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For those who don’t know, the honky-tonk experience consists of large measures of cold beer, live country music and couples dancing together on a large dance floor. When the legendary Blanco’s closed its doors in November 2013 after more than 30 years, residents of Houston’s Inner Loop were deprived of that authentic piece of Texas tradition.


Four years later, business partners David Keck and Peter McCarthy would bring that tradition back to one of Houston’s most untraditional neighborhoods.

Fans of the honky-tonk atmosphere received a welcome Christmas present last December when the partners opened Goodnight Charlie’s near Westheimer and Dunlavy, less than a mile from the bohemian Montrose neighborhood.

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Ahead of their opening, it was reported that the drink menu will maintain the old-school feel, and “will focus on beer, featuring everything from Texas craft brews to Lone Star, and whiskey. Cocktails will be simple—highballs and stirred drinks, mostly. There won’t be anything on the menu that needs shaking.”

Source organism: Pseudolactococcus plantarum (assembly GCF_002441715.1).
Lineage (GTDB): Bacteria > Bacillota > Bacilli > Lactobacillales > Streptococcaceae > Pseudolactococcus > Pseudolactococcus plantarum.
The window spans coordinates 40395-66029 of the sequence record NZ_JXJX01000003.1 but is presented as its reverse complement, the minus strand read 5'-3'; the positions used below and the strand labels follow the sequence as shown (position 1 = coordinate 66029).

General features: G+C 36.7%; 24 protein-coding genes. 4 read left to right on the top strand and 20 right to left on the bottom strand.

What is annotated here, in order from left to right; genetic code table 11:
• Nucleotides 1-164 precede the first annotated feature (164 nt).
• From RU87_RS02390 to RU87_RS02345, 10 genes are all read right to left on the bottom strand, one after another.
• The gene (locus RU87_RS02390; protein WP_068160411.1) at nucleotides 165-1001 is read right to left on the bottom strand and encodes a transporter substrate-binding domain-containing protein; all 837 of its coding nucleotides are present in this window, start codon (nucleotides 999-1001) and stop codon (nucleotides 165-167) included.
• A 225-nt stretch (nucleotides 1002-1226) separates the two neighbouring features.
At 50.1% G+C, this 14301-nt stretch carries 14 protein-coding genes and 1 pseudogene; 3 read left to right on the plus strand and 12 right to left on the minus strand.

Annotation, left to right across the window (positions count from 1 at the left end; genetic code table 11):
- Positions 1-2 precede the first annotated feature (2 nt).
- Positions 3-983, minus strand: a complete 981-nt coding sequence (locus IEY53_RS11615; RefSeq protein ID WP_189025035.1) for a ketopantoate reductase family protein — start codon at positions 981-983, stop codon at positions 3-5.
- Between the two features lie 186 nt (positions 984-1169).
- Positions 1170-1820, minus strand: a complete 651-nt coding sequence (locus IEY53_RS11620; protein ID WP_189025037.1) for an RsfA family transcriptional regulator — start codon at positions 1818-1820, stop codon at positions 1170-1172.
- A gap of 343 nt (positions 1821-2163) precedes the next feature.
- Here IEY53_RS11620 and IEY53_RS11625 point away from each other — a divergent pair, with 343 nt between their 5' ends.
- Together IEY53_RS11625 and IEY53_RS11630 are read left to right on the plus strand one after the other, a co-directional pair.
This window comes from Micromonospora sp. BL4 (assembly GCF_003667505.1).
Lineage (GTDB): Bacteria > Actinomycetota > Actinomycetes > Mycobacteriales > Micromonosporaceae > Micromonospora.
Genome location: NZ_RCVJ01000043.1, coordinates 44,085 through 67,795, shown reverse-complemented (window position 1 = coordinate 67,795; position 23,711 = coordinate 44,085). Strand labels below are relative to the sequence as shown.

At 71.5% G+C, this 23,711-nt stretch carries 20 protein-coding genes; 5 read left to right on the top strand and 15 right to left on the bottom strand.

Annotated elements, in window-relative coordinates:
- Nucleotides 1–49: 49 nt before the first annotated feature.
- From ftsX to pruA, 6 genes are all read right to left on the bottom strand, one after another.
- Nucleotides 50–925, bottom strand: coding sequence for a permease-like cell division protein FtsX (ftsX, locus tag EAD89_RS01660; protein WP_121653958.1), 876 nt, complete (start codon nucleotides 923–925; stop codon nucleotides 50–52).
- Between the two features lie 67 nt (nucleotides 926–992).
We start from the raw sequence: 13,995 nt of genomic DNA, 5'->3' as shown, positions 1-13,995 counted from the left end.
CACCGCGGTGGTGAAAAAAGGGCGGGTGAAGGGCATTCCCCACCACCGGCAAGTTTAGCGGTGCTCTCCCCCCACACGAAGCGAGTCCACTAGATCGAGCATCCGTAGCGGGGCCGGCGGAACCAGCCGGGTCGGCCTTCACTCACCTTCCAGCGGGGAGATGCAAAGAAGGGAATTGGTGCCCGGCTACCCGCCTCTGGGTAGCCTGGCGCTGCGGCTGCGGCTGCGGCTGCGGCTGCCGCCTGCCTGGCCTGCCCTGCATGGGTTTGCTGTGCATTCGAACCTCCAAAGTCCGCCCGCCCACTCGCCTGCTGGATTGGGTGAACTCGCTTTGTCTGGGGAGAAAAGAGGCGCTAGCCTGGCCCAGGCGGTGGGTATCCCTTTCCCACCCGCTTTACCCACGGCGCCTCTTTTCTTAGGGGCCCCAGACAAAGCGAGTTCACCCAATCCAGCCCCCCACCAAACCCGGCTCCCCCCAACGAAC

A Master Sommelier, Keck is working with some of the top bartenders in Houston to create a drink menu with lots of Texas spirit, as well as lots of Texas (distilled) spirits.

Keck also knows the neighborhood. He was once the sommelier at Camerata, just down the street from Goodnight Charlie’s.

“I think we have an opportunity to take one of the most interesting and sincere parts of Texas culture and help it come to life in an area of tremendous diversity,” Keck told the Houston Chronicle.

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Unfortunately, there is one legendary country song that will remain off-limits. During the club’s opening night, singer Aaron McDonald performed George Strait’s “The Fireman,” with some unfortunate results.

“By complete fluke,” Keck said, “our beautiful, new custom speakers caught fire. We’ve decided that as good as that song is, it can’t be played in this space ever again.”

Goodnight Charlie’s brings the Texas honky-tonk experience to Montrose T-Mobile Arena/YouTube screenshot
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